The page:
It wasn’t uncommon for Lodges in the 18th century to fall into periods of inactivity. The itinerant character of travel and secrecy frequently made it difficult for Masons to meet. Whenever a Lodge was healthy enough to resume labor, it had to obtain a new charter. For these reasons, among others, the Grand Lodge of Maryland has affirmed that all iterations of Potomac, beginning with Lodge No. 9, then 19, and then 43 are accepted as being the same lodge with a single identity.
Finally, in 1811, the time had come to constitute a Grand Lodge for the District of Columbia. Valentine Reintzel, a celebrated Past Master of Potomac Lodge, and its various re-charterings, was chosen as the first Grand Master. The oldest Lodges currently active in the city were reorganized into this new Grand Lodge and given numbers reflective of the veteran stature. Thus Potomac Lodge No. 43 of Maryland became as it is today, Potomac Lodge No. 5 of the Grand Lodge of the District of Columbia.
Over the past few centuries, Potomac Lodge has frequently been called to participate in and sometimes preside over ceremonial events in the city. Because of our intimate history with the founding of the District of Columbia, we have continued to lay cornerstones for federal buildings and national memorials, many of which have been presided over by sitting U.S. Presidents. For a more detailed account of these events please see “The Gavel’s Travels.”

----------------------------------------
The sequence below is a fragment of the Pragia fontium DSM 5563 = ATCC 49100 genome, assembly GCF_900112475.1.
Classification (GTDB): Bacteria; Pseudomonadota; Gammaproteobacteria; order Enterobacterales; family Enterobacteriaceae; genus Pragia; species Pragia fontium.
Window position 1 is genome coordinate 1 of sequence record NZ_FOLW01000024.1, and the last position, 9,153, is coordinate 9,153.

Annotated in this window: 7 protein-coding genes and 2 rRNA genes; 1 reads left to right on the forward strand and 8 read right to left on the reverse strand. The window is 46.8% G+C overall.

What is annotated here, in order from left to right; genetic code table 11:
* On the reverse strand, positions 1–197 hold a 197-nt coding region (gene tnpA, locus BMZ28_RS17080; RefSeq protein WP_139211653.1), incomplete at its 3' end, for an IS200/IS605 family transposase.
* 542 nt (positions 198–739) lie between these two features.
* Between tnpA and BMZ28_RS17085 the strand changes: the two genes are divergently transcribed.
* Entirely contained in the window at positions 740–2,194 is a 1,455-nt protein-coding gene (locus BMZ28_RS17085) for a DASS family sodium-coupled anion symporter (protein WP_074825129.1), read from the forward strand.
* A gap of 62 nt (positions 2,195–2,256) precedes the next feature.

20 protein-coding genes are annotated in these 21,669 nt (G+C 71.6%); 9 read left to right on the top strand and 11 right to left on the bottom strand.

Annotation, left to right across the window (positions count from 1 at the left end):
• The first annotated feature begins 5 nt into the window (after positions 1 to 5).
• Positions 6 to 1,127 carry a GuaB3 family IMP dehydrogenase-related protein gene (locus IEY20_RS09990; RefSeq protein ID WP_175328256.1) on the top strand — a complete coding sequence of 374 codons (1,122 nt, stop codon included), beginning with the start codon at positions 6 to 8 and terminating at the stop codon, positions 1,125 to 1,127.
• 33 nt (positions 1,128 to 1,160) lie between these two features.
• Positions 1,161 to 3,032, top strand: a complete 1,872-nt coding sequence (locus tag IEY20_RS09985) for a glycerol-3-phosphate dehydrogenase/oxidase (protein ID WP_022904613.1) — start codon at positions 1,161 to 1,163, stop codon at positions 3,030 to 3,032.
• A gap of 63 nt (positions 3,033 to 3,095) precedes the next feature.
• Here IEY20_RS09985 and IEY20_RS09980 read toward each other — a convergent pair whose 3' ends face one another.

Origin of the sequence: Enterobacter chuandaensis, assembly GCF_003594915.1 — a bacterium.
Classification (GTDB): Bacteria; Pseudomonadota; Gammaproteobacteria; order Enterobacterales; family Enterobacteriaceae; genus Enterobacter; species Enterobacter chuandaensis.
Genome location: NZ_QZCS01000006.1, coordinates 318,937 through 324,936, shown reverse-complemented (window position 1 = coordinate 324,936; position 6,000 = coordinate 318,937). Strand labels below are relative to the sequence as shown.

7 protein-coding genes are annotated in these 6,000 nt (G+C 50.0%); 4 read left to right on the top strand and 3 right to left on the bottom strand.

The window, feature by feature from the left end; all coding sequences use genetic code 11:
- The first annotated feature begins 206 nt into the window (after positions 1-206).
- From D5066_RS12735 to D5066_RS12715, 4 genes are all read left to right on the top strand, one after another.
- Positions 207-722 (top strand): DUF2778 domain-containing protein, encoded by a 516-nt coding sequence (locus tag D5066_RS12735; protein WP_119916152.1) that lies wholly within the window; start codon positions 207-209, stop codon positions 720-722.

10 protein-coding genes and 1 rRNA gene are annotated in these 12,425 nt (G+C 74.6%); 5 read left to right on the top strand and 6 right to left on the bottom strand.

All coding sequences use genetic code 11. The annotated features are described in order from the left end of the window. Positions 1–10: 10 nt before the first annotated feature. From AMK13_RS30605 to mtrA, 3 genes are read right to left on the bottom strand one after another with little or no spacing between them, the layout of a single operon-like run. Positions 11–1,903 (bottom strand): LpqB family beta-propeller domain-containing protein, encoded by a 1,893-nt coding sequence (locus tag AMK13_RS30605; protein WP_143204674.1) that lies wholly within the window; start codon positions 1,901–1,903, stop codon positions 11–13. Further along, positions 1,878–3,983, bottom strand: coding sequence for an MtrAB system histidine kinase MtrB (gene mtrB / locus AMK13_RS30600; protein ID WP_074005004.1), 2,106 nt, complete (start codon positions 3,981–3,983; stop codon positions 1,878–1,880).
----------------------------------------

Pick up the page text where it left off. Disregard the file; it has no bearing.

Potomac Lodge has not only added over 200 years to its own distinctive history, but has also been enriched by the roots of four other historic lodges through consolidation:
- Myron Parker Lodge No. 27 in 1974
- Joseph Milans Lodge No. 38 in 1995
- George Whiting Lodge No. 22 in 1999
- and Theodore Roosevelt Lodge No. 44 also in 1999
While Potomac Lodge has made its home in several buildings over the years, it has always held its meetings in Georgetown, and has been in its present location on Wisconsin Avenue since 1865. In 1963, a fire that originated in the hardware store downstairs destroyed the building.
It was a devastating loss and the structure had to be razed. Thankfully, most of our artifacts were saved. After reconstruction in 1965, the Lodge resumed its meetings above the hardware store where we continue to meet today.
The face and character of Georgetown changed not only gradually, but often drastically during the past 225 years of transition from a small colonial seaport town crowded with horses and carriages, to the bustling and much more crowded shopping district that it is today.
But one thing remains in common: the destination of many Masons is still to meet in the Lodge founded on the “shores of the Patowmack.”